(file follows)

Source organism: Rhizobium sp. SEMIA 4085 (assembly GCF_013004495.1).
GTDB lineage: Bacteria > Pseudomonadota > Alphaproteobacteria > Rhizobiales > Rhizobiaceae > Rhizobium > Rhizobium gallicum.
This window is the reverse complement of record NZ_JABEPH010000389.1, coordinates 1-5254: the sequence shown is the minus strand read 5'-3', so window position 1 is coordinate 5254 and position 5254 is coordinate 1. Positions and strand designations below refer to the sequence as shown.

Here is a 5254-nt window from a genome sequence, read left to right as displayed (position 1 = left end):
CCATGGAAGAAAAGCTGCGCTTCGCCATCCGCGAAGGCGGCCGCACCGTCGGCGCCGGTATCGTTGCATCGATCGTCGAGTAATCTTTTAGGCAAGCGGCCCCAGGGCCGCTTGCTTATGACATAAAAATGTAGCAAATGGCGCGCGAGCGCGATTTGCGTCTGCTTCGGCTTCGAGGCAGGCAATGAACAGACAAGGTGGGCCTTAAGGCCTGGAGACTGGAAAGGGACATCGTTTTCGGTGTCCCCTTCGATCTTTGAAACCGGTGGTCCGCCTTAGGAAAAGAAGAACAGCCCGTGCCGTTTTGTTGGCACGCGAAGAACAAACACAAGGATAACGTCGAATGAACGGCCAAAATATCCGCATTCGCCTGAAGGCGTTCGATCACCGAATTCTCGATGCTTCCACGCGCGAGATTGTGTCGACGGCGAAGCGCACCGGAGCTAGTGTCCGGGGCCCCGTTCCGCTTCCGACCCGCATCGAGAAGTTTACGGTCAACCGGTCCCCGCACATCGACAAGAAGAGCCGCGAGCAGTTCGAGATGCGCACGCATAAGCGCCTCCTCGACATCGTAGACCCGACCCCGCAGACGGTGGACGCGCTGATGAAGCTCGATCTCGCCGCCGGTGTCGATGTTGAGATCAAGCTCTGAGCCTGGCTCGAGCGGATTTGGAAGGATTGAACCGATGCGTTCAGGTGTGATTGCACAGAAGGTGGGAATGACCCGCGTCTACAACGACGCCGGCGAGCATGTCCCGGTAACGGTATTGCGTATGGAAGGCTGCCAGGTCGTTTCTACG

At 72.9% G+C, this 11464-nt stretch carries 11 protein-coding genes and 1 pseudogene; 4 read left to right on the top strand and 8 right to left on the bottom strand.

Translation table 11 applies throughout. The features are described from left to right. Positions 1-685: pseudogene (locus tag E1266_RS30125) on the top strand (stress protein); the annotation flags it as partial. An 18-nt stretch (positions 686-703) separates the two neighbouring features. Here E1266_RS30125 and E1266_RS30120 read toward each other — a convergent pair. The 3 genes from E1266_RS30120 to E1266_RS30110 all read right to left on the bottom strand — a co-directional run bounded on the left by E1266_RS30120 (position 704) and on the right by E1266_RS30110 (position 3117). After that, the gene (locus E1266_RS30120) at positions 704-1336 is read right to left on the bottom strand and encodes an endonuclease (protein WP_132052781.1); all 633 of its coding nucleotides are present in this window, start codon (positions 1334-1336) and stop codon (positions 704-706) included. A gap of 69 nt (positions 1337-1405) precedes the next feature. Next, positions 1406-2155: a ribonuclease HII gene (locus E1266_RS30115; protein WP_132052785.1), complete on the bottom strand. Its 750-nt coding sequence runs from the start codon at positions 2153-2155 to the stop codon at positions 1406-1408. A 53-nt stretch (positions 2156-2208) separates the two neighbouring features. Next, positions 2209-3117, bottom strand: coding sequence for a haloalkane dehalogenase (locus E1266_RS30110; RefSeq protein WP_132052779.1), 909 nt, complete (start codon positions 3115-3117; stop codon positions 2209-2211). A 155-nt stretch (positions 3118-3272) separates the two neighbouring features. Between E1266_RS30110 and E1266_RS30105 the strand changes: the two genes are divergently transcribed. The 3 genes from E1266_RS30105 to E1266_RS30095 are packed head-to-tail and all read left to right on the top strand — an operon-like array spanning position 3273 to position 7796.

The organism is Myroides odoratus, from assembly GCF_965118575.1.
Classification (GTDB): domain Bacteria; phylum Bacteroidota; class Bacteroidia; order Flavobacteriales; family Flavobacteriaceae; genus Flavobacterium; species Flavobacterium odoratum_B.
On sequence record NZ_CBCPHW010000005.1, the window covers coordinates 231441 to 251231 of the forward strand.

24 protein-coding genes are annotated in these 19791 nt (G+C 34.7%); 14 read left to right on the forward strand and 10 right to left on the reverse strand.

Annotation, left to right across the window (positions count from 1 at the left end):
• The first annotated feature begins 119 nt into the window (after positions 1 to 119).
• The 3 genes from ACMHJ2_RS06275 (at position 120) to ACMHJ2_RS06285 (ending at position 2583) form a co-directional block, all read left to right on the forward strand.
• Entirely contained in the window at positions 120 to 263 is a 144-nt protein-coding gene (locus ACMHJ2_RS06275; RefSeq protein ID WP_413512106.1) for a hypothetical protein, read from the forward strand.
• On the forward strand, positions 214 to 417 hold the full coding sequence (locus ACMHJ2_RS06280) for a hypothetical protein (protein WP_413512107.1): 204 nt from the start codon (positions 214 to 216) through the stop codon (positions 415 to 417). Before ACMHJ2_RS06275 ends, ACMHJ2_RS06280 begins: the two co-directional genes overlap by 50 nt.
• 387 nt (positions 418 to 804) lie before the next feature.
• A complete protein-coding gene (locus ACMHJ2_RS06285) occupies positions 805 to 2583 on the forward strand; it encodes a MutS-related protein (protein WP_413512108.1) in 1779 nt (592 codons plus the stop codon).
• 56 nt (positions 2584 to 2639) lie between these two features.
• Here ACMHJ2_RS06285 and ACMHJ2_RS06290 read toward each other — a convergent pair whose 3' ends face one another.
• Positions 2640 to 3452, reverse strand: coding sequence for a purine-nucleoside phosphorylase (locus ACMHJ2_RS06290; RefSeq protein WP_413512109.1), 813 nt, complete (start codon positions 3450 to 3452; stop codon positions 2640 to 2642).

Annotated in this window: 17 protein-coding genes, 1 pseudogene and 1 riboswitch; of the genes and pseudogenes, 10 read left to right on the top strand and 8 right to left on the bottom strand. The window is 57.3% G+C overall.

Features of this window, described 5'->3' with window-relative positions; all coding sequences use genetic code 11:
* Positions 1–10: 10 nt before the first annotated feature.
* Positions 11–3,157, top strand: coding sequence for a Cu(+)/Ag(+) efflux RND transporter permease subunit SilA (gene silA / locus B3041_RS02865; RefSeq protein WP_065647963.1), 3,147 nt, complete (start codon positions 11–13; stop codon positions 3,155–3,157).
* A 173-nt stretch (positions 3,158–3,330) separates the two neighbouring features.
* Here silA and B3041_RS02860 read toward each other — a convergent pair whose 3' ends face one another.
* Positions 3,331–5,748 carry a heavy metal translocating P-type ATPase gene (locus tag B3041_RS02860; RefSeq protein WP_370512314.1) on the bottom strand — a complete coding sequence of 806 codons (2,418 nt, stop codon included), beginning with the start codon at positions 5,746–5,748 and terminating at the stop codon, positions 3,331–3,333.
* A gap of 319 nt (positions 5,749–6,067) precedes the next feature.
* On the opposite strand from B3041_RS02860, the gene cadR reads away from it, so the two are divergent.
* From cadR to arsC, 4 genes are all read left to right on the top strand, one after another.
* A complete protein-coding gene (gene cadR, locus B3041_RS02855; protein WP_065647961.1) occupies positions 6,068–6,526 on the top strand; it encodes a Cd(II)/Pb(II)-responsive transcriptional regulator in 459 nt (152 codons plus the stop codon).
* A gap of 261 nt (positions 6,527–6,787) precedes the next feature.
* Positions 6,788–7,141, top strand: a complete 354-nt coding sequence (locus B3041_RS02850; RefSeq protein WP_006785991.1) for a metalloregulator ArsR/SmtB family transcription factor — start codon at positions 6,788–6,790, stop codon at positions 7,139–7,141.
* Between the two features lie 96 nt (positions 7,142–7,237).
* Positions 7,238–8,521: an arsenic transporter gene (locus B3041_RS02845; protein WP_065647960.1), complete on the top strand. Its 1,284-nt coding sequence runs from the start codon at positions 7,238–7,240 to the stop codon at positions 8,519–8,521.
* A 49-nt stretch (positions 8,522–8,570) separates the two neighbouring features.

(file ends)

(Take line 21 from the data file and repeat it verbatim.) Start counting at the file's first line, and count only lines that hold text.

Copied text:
• Positions 2640 to 3452, reverse strand: coding sequence for a purine-nucleoside phosphorylase (locus ACMHJ2_RS06290; RefSeq protein WP_413512109.1), 813 nt, complete (start codon positions 3450 to 3452; stop codon positions 2640 to 2642).